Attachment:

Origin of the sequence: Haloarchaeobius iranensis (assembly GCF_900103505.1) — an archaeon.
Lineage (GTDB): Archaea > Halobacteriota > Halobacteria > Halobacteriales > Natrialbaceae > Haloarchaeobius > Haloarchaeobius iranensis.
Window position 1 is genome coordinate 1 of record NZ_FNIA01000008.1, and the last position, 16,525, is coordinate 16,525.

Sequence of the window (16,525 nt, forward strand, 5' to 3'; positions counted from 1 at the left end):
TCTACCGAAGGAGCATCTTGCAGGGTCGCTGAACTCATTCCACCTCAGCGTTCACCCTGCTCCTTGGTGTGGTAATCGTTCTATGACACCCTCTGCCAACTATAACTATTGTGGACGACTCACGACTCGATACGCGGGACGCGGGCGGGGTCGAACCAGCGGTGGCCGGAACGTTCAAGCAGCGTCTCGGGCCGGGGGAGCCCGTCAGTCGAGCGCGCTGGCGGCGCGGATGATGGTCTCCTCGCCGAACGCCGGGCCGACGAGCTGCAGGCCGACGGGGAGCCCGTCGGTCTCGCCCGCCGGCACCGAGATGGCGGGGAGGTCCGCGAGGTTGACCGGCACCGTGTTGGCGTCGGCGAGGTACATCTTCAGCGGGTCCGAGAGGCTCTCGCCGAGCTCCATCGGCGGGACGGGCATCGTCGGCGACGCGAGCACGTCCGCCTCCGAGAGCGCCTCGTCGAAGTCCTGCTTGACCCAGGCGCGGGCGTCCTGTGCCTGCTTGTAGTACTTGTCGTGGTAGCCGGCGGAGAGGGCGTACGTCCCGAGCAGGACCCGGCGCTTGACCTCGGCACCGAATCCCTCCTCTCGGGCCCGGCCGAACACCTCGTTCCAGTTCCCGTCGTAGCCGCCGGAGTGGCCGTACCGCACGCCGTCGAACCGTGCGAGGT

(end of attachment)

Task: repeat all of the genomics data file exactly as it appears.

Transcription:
Origin of the sequence: Haloarchaeobius iranensis (assembly GCF_900103505.1) — an archaeon.
Lineage (GTDB): Archaea > Halobacteriota > Halobacteria > Halobacteriales > Natrialbaceae > Haloarchaeobius > Haloarchaeobius iranensis.
Window position 1 is genome coordinate 1 of record NZ_FNIA01000008.1, and the last position, 16,525, is coordinate 16,525.

Sequence of the window (16,525 nt, forward strand, 5' to 3'; positions counted from 1 at the left end):
TCTACCGAAGGAGCATCTTGCAGGGTCGCTGAACTCATTCCACCTCAGCGTTCACCCTGCTCCTTGGTGTGGTAATCGTTCTATGACACCCTCTGCCAACTATAACTATTGTGGACGACTCACGACTCGATACGCGGGACGCGGGCGGGGTCGAACCAGCGGTGGCCGGAACGTTCAAGCAGCGTCTCGGGCCGGGGGAGCCCGTCAGTCGAGCGCGCTGGCGGCGCGGATGATGGTCTCCTCGCCGAACGCCGGGCCGACGAGCTGCAGGCCGACGGGGAGCCCGTCGGTCTCGCCCGCCGGCACCGAGATGGCGGGGAGGTCCGCGAGGTTGACCGGCACCGTGTTGGCGTCGGCGAGGTACATCTTCAGCGGGTCCGAGAGGCTCTCGCCGAGCTCCATCGGCGGGACGGGCATCGTCGGCGACGCGAGCACGTCCGCCTCCGAGAGCGCCTCGTCGAAGTCCTGCTTGACCCAGGCGCGGGCGTCCTGTGCCTGCTTGTAGTACTTGTCGTGGTAGCCGGCGGAGAGGGCGTACGTCCCGAGCAGGACCCGGCGCTTGACCTCGGCACCGAATCCCTCCTCTCGGGCCCGGCCGAACACCTCGTTCCAGTTCCCGTCGTAGCCGCCGGAGTGGCCGTACCGCACGCCGTCGAACCGTGCGAGGT